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Paul Ryan’s Evolution from ‘Tough on Crime’ to Reform Advocate

Ryan’s comments signal there still may be hope for reform this session. They also send a strong message to leaders from both parties that despite past views or partisan sentiment, criminal justice reform warrants consideration.

  • Grainne Dunne
March 24, 2016

With virtual grid­lock in the U.S. Senate over the recent Supreme Court nomin­a­tion and the partisan divide widen­ing as the 2016 elec­tion draws closer, expect­a­tions for move­ment on legis­la­tion in Wash­ing­ton are low. However, this week crim­inal justice reform advoc­ates got some welcome news from House Speaker Paul Ryan.

Follow­ing a speech he gave on the state of Amer­ican polit­ics, Ryan announced that he will be bring­ing crim­inal justice reform bills to the House floor for a vote. This is a huge step forward. On the Senate side, legis­la­tion has been stalled for months, await­ing action by Senate Major­ity Leader Mitch McCon­nell, who so far has declined to bring it to the floor.

But it wasn’t just Ryan’s prom­ise to move the bill that grabbed people’s atten­tion. When asked to name a time he’s been persuaded to change his view, Ryan discussed how his thoughts on crim­inal justice reform have changed over­time.

And one of the things that I learned was there are a lot of people who have been in prison, who commit­ted crimes that were not viol­ent crimes, and who once they have that blight on their record and have been in prison, their future is really bleak. And in the 1990s, I came here in the late ’90s, we I think over­com­pensated on some of our crim­inal justice laws. I think we over­com­pensated on some of our laws where we had so many mandat­ory minim­ums and “three strikes you’re out,” that we ended up putting people for long prison terms, which ends up ruin­ing their life and hurt­ing their communit­ies, where we could have had altern­at­ive means of incar­cer­a­tion. Better means of actu­ally deal­ing with the prob­lem than basic­ally destroy­ing a person’s life.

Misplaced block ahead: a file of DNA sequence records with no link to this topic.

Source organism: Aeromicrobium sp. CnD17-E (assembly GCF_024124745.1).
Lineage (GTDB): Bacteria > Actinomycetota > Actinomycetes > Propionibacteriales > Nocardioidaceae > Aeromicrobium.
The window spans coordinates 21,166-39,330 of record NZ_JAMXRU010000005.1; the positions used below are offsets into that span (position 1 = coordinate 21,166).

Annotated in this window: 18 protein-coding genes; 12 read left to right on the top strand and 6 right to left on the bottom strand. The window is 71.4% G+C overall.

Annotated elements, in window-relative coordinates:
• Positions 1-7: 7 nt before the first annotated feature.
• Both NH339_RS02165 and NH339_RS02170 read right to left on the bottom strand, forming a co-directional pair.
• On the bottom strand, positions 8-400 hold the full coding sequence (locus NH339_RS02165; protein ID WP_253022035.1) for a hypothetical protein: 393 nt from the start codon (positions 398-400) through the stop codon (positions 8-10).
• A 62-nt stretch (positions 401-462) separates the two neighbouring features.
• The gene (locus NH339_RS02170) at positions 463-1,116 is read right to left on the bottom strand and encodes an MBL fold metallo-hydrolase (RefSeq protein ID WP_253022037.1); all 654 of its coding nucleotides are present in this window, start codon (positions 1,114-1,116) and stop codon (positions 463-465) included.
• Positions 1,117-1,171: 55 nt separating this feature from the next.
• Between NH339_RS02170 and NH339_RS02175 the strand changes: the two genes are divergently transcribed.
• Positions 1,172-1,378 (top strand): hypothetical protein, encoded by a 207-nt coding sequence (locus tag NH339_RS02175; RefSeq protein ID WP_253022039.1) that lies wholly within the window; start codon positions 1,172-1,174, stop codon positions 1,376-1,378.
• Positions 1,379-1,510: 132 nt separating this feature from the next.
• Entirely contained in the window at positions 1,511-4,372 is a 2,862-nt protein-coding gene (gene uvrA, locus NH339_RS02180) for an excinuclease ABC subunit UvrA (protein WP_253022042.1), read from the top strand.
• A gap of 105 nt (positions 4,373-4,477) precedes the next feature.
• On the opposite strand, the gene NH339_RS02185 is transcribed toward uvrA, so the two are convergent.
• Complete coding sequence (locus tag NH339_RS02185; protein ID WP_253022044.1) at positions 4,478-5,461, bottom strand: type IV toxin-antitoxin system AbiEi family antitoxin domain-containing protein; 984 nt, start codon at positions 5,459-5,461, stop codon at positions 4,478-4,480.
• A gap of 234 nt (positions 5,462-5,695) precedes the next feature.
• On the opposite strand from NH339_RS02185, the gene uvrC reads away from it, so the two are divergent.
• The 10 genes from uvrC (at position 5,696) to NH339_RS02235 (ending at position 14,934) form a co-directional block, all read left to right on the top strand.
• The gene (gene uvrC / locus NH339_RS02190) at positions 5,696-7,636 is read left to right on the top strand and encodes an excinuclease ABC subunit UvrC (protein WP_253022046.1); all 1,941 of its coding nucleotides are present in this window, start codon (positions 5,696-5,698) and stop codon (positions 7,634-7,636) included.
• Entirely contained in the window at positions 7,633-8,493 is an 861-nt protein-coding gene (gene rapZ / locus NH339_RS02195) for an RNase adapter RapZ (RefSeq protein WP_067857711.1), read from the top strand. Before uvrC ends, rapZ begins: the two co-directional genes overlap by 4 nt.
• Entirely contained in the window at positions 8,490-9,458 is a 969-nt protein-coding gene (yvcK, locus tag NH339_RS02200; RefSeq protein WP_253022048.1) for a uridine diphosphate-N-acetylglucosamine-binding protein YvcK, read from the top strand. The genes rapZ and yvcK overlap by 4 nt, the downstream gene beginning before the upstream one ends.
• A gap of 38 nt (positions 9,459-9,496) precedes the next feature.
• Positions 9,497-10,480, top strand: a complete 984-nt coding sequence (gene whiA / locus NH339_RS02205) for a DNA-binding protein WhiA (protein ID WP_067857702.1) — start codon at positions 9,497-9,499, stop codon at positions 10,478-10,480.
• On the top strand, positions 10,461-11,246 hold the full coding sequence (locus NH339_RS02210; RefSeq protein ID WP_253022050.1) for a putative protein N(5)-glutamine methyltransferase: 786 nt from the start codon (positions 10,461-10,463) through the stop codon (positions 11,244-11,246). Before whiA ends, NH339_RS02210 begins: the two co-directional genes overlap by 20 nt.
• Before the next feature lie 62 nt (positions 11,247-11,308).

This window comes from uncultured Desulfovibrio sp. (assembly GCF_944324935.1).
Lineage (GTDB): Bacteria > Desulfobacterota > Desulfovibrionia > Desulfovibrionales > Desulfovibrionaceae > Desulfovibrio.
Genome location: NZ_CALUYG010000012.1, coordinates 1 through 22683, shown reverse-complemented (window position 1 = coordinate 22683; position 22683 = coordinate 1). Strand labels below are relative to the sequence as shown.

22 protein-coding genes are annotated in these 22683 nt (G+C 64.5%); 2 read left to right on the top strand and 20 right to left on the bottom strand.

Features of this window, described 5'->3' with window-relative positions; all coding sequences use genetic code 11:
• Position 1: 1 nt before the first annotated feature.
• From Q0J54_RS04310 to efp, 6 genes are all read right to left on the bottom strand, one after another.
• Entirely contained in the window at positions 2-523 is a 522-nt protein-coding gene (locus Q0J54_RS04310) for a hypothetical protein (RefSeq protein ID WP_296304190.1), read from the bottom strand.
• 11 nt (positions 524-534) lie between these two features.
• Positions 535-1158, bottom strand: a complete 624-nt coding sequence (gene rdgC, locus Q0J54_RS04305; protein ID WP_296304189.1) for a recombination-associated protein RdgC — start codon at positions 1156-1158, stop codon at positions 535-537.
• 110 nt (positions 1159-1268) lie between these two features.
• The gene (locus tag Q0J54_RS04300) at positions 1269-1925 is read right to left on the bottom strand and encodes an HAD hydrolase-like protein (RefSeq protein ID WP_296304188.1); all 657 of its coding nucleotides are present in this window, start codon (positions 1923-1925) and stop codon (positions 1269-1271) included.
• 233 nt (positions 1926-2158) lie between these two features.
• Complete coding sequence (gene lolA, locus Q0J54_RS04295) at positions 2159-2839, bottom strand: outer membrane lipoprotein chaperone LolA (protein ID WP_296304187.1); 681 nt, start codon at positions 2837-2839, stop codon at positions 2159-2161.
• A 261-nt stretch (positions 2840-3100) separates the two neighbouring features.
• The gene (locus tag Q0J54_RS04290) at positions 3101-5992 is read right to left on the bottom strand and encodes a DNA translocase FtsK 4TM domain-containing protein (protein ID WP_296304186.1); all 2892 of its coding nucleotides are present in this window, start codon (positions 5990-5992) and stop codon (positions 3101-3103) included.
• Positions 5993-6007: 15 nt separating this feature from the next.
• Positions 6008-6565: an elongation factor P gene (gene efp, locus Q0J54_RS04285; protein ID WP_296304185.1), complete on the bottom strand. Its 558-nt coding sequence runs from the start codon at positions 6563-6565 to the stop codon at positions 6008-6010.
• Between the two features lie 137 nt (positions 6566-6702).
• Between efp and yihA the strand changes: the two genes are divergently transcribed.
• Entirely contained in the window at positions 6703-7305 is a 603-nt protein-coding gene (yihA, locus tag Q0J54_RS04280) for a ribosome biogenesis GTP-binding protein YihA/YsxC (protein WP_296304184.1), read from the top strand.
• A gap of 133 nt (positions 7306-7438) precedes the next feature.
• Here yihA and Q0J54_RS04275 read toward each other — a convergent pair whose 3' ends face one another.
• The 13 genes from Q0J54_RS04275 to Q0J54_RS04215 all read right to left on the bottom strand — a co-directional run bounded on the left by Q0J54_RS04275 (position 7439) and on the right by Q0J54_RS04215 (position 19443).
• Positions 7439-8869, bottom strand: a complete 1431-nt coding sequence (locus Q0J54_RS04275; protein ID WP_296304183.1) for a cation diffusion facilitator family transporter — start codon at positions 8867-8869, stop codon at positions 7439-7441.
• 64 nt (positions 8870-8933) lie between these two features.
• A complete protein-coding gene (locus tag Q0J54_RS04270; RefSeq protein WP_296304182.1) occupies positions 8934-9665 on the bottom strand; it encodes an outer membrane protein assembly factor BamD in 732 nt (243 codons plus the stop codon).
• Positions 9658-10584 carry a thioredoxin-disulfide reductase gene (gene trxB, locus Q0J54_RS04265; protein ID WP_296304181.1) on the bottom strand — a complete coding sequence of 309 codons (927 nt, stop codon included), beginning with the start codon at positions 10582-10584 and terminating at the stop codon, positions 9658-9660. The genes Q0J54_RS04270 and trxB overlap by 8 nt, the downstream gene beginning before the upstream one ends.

And so that is why I’ve become more of a late­comer to crim­inal justice reform. Crim­inal justice reform is some­thing that I never thought about when I was younger in Congress. It’s some­thing that I thought “just be tough on crime, be tough on crime,” and I think we as Repub­lic­ans and Demo­crats kind of over­com­pensated on this in the 1990s, and now that we see the path, the patho­lo­gies that have come from that, we’ve got to go back and fix that.

Ryan is not the only “late­comer to crim­inal justice reform.” Some of the most ardent support­ers of tough crim­inal penal­ties have now acknow­ledged the system needs to change. Just last month, a panel of law enforce­ment experts — many of whom have spent their careers enfor­cing these “tough-on-crime” laws — traveled to Wash­ing­ton in a show of support for reform, specific­ally a bill that would reduce mandat­ory minimum sentences for some non-viol­ent crimes. And in 2015, a group of polit­ical lead­ers from both parties penned essays for the Bren­nan Center book Solu­tions: Amer­ican Lead­ers Speak Out on Crim­inal Justice. In the pieces, lead­ers proposed differ­ent routes to the same unit­ing goal: to fix a system that’s not work­ing.

Much has been learned in the last 25 years about who should be locked up and for how long. Today, we know that simply putting people behind bars does not make us safer. Research shows longer sentences can often increase recidiv­ism, espe­cially for low-level offend­ers. And, a Bren­nan Center report released last year found that high incar­cer­a­tion rates had a limited effect on lower­ing crime rates from 1990 to 2000, and have had no effect since 2000.  

As efforts stall in the Senate, Ryan’s comments signal there still may be hope for crim­inal justice reform this session. They also send a strong message to lead­ers from both parties that despite their past views or partisan senti­ment, crim­inal justice reform warrants consid­er­a­tion.